Teaching decimals to young students can be tricky. Learning them can be even trickier.
I have spent years teaching this concept to upper-elementary students. At first, I would grimace at the thought of starting the decimals unit. Through trial and error, however, I found an easier path to teaching this concept to mastery. It begins with the very first day when the teacher introduces decimals…it begins with missing the “point.”
Read the following sentence aloud to yourself: “Shannon went to the bakery and bought two cakes for $13.85.” Now, read that amount again. Did you ever say the word point? Why not?
We don’t read the word point in the dollar amount; instead, we read and say the word and. Thirteen dollars and eighty-five cents. Think about it: why do we use the word and instead of point?
The same rule needs to apply to all numbers that contain decimals. IT IS TIME TO LOSE THE POINT!
When we use the word “point,” the numbers after the decimal lose their meaning. For example, 13.85 is commonly read aloud as “thirteen point eight five.” This is true (because it is historically common), but what value does the eight or the five have? More importantly, can your students explain their values?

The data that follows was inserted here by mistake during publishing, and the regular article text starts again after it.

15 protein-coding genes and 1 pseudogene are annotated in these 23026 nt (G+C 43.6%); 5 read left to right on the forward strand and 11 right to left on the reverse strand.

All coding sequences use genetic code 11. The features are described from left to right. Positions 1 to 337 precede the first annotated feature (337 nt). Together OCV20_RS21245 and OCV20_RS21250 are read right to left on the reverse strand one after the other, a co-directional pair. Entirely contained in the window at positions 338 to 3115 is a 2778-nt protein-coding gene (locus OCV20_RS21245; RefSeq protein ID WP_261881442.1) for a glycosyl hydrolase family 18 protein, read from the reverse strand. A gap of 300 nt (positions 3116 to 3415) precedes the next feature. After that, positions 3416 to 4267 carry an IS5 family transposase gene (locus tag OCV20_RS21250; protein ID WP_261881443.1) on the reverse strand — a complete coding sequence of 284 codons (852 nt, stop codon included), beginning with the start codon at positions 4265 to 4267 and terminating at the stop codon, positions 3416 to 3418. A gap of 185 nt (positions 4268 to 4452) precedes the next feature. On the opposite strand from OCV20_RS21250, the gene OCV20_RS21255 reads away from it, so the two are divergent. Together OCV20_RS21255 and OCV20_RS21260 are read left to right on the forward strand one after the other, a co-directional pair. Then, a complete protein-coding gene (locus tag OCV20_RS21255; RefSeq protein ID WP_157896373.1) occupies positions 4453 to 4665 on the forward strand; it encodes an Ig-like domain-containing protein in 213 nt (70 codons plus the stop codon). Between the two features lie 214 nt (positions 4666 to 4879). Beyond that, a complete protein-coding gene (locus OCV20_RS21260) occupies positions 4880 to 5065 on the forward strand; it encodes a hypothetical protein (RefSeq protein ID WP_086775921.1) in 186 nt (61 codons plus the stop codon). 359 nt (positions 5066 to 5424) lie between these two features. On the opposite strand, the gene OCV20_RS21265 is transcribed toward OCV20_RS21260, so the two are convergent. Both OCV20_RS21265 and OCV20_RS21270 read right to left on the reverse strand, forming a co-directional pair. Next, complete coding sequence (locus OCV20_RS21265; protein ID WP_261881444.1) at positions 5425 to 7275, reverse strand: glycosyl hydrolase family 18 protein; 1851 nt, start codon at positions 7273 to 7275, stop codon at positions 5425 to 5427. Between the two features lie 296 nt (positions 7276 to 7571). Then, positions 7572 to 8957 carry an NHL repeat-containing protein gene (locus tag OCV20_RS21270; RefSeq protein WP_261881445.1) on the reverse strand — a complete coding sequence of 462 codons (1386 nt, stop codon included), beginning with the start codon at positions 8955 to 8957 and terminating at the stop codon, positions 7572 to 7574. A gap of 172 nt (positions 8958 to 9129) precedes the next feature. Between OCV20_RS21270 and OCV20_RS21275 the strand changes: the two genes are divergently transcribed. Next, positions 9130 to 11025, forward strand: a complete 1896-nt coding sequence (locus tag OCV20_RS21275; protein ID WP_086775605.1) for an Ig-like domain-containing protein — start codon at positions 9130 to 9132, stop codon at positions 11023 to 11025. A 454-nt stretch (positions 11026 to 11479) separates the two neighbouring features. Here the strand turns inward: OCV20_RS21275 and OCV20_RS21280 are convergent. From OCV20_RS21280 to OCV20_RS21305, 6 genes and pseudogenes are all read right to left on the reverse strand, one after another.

If we take out point and substitute it with and, we get a value. Now, “thirteen point eight five” becomes “thirteen and eighty-five hundredths.” Ahhh, so thirteen is the whole number, and I now have eighty-five hundredths of another whole.
While reading decimals this way may seem like more work and challenging at first, believe me, it will make application of decimals much easier in the long-run. Consider this: what do we expect students to master when it comes to decimals? Usually our list starts off with comprehending place value significance, comparisons, adding, subtracting, etc. Later down the road, you’ll want students to know conversion of decimals to fractions. If we teach students to read decimals CORRECTLY from the get-go, they will have much simpler tasks ahead of them.